Kenya has gone share crazy. The incredible performance of the Nairobi Stock Exchange (NSE) – which is next to the public auditorium and provides the live share-price feed – is the talk of the country. From 2002 to 2007, the main NSE index rose 787% in dollar terms (see graph above), according to Standard & Poor’s, the investment research firm, making it one of the world’s best-performing markets.
There is now an “investable” index of economic freedom – First Trust announced the creation of the Index of Economic Freedom Portfolio.
The portfolio (IEFP) is made up of country funds or large foreign stocks from the top 20 countries labeled “free” by the annual Heritage/Wall Street Journal Index of Economic Freedom.
Read more about it here.
Thanks to Club for Growth for the tip.
With breakneck growth, an outsourcing industry that leads the world and hundreds of millions of consumers demanding more class and comfort, India has an economy many countries would envy.
But now, after three years of near double-digit growth, signs of a potentially dangerous inflationary spiral are beginning to emerge. Prime Minister Manmohan Singh and his closest economic advisors gathered just last weekend over fears that India’s extraordinary economic expansion was starting to overheat, an issue they labeled as a “key short-term priority.”
From India Finds Its Economy on the Verge of Overheating in today’s NYTimes.
Fund managers love the ETF (exchange-traded funds). But what’s in it for the investor? Vanguard founder John Bogle expresses his skepticism of ETFs in today’s WSJ:
So long as the truism that “the more financial intermediaries take, the less their clients make” remains in effect, serious and intelligent investors ought to beware of moving their investments out of classic index funds focused on low costs, broad diversification and long-term, buy-and-hold strategies into index funds nouveau (ETFs), with their overlay of costs, limited diversification and short-term trading strategies. Industry participants, too, should be concerned. For in the long run, any business that puts the interest of service to self before service to clients will ultimately pay for this contradiction.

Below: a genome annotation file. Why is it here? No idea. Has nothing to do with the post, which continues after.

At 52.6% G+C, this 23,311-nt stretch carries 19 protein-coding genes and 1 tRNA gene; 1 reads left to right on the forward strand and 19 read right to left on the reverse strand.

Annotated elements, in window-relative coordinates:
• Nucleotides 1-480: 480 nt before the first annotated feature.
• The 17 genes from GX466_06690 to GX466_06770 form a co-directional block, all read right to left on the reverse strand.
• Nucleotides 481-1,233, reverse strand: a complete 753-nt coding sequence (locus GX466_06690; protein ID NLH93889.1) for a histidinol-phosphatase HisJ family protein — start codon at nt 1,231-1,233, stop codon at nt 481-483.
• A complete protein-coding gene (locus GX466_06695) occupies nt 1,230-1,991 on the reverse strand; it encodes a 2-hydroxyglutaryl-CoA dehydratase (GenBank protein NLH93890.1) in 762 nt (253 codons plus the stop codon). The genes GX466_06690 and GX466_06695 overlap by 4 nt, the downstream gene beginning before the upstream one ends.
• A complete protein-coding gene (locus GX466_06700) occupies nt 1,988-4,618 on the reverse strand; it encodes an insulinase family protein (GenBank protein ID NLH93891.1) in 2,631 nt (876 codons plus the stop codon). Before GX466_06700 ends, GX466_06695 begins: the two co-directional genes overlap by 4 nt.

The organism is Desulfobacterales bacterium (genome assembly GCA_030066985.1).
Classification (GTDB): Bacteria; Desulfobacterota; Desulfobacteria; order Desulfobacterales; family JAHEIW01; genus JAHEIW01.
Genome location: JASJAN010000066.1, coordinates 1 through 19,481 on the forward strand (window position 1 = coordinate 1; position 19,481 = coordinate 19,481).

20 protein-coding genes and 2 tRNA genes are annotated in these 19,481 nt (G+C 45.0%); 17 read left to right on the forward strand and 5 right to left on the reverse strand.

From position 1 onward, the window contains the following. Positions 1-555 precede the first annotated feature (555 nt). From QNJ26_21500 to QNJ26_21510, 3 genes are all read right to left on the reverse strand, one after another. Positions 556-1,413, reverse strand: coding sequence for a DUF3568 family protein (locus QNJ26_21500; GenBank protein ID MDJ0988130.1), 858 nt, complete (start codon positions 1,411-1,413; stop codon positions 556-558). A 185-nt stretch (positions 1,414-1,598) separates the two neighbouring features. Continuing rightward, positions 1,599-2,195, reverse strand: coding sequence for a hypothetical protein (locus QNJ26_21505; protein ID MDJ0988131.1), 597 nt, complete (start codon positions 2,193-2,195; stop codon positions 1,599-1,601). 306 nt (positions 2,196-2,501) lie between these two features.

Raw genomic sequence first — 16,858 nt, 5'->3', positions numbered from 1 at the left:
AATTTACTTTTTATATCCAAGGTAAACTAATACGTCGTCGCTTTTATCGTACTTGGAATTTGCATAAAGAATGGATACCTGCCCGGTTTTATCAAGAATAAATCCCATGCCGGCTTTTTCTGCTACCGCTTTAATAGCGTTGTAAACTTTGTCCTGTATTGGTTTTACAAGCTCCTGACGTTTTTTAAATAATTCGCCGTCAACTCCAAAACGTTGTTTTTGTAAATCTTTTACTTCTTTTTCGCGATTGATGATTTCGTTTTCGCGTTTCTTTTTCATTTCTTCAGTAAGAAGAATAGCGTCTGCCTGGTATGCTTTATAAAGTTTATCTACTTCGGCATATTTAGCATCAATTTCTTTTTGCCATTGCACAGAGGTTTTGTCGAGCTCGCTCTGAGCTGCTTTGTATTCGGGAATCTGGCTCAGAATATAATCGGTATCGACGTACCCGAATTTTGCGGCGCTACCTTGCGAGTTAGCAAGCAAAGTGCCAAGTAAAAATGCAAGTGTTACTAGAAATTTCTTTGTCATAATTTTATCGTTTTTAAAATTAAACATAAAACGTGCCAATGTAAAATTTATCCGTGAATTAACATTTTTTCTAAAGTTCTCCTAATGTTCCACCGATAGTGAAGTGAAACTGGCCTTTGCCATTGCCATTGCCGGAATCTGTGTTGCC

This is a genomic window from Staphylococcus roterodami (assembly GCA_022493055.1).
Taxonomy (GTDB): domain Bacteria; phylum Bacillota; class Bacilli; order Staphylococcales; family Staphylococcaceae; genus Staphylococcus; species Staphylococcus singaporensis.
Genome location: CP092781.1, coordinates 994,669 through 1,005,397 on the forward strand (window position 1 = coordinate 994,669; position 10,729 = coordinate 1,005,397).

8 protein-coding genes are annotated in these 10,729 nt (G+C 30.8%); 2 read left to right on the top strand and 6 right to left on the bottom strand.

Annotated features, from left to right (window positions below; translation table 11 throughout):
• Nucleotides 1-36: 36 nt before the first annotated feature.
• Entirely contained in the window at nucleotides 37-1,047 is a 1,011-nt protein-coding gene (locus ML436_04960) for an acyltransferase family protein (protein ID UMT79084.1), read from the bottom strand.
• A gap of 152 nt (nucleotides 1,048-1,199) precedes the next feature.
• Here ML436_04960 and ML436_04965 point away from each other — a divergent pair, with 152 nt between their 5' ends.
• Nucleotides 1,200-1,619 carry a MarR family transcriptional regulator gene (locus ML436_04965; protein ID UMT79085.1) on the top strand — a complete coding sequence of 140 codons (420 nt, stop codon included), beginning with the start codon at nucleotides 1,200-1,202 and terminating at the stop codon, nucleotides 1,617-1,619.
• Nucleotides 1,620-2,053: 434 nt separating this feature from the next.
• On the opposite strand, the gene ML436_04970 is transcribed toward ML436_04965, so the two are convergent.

Public policy is all about trade-offs. Economists understand this better than politicians because voters want to have their cake and eat it too, and politicians think whatever is popular must also be true.
In the history of trade-offs, never has there been a better one than trading a tiny amount of global warming for a massive amount of global prosperity. Earth got about 0.7 degrees Celsius warmer in the 20th century while it increased its GDP by 1,800%, by one estimate. How much of that 0.7 degrees can be laid at the feet of that 1,800% is unknowable, but let’s stipulate that all of the warming was the result of our prosperity and that this warming is in fact indisputably bad (which is hardly obvious). That’s still an amazing bargain. Life expectancies in the United States increased from about 47 years to about 77 years. Literacy, medicine, leisure and even, in many respects, the environment have improved mightily over the course of the 20th century, at least in the prosperous West.